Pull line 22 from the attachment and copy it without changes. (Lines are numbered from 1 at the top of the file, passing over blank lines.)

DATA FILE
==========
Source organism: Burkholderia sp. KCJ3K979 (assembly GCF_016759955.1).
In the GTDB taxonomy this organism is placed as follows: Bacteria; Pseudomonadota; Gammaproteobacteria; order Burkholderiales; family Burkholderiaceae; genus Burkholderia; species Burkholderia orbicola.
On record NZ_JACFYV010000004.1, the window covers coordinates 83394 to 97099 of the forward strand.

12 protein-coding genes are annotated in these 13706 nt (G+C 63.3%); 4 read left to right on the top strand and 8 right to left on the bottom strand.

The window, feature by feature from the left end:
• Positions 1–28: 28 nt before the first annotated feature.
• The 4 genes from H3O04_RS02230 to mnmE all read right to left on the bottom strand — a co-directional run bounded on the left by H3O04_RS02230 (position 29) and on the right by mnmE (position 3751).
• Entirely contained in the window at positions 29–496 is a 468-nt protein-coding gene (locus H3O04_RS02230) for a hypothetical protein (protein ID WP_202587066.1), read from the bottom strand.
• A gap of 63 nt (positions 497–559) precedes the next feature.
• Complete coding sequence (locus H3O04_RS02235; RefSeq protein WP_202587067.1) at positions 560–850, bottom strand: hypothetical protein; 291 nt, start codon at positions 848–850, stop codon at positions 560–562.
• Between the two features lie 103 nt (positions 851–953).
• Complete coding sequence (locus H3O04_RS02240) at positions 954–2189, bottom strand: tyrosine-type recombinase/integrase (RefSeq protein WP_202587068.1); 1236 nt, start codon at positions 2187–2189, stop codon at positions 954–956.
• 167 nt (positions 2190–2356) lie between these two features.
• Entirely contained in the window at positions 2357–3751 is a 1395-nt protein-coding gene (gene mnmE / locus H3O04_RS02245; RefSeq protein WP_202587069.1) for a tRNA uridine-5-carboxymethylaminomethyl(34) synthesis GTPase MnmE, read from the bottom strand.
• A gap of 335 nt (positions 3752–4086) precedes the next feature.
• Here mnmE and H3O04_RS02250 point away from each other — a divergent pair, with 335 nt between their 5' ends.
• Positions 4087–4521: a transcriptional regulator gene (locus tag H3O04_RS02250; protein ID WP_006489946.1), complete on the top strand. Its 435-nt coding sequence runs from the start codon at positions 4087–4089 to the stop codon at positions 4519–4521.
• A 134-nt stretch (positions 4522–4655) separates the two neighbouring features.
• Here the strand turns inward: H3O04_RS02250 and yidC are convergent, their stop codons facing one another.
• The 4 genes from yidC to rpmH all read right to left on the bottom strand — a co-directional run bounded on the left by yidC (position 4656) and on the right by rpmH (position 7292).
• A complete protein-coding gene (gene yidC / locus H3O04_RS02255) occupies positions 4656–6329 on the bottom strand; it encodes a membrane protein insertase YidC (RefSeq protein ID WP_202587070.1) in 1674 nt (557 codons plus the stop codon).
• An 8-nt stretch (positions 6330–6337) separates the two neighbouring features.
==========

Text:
• An 8-nt stretch (positions 6330–6337) separates the two neighbouring features.